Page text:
The meltdown of the Chernobyl reactor blew the unit's casing apart and voided the core to the atmosphere.
There have been, however, various and indisputable evidences of hairs found in the kidneys, and voided by natural discharge.
There was no doubt as to their origin for they were voided while the physician was in the room.
"Listen to catch his name," whispered Cleo, but a call for "Tommie" voided the suggestion.
Anon they parted with a kiss and voided merrily King Gunther's land.
Then straightway Sir Tristram voided his saddle and drew his sword and dressed his shield.
Crest / a reform tortoise of the rand emergent couped at the neck proper disarmed and voided of assets.
The hogs evidently thought it feed time, for they rushed forward and began to squabble over the voided matter.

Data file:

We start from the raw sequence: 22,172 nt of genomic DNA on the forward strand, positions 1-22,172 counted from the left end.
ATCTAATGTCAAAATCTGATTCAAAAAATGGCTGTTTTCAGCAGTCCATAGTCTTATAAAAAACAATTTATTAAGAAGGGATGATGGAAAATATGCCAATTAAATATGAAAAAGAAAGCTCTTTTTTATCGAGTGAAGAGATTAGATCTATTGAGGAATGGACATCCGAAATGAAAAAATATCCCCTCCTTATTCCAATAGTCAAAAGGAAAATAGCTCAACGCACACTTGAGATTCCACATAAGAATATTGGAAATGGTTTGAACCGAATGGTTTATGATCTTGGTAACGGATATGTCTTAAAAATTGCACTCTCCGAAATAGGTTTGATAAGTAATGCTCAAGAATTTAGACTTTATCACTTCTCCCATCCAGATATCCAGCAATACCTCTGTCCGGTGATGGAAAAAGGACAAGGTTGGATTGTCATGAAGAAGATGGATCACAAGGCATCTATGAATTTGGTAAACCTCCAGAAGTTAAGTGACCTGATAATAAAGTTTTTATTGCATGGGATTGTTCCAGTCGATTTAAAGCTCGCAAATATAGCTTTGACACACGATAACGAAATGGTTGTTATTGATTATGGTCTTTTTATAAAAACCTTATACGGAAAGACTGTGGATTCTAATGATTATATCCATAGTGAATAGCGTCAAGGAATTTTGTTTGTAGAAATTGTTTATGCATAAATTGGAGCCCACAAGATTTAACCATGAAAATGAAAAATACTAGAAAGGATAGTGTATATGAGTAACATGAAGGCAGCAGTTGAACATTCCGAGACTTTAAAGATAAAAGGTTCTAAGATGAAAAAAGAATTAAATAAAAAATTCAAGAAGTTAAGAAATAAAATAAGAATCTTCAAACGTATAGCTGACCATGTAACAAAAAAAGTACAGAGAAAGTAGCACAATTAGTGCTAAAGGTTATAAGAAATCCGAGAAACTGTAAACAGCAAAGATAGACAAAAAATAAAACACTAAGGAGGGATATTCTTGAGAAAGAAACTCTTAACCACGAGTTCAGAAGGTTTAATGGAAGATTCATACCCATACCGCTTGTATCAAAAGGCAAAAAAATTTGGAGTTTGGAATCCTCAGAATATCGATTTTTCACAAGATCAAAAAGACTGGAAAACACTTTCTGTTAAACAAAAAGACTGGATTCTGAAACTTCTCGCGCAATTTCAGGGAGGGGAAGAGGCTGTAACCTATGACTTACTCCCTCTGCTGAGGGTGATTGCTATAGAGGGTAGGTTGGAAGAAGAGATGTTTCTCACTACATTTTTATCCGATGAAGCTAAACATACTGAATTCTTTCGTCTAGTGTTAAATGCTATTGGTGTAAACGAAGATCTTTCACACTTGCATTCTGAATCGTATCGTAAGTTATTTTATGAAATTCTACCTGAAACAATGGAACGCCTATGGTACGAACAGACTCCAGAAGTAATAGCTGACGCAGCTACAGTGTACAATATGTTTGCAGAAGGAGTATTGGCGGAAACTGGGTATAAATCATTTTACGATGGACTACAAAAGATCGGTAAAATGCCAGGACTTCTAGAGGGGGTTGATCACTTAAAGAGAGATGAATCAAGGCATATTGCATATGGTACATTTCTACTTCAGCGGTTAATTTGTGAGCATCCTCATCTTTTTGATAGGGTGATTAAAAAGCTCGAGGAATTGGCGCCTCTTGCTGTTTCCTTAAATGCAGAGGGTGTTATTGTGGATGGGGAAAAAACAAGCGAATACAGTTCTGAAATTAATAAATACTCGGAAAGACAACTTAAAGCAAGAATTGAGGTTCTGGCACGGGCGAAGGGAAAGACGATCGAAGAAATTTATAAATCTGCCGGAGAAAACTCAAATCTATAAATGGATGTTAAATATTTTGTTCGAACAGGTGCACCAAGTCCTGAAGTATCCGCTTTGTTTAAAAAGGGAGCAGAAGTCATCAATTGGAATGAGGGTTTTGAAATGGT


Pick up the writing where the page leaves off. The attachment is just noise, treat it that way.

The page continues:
I know full well, that my castles and my lands will be voided for you to-day through the hand of one of these men.
On administration of a vermifuge he voided one of the rat-tailed maggots of Eristalis.
late 13c., "unoccupied, vacant," from Anglo-French and Old French voide "empty, vast, wide, hollow, waste," from Latin vocivus "unoccupied, vacant," related to vacuus "empty" (see vacuum). Meaning "lacking or wanting" (something) is recorded from early 15c. Meaning "legally invalid" is attested from mid-15c.
"empty space, vacuum," 1727; see void (adj.).
"to clear" (some place, of something), c.1300, from void (adj.); meaning "to deprive (something) of legal validity" is attested from early 14c. Related: Voided; voiding.
v. void·ed, void·ing, voids
To excrete body wastes. adj.
Containing no matter; empty.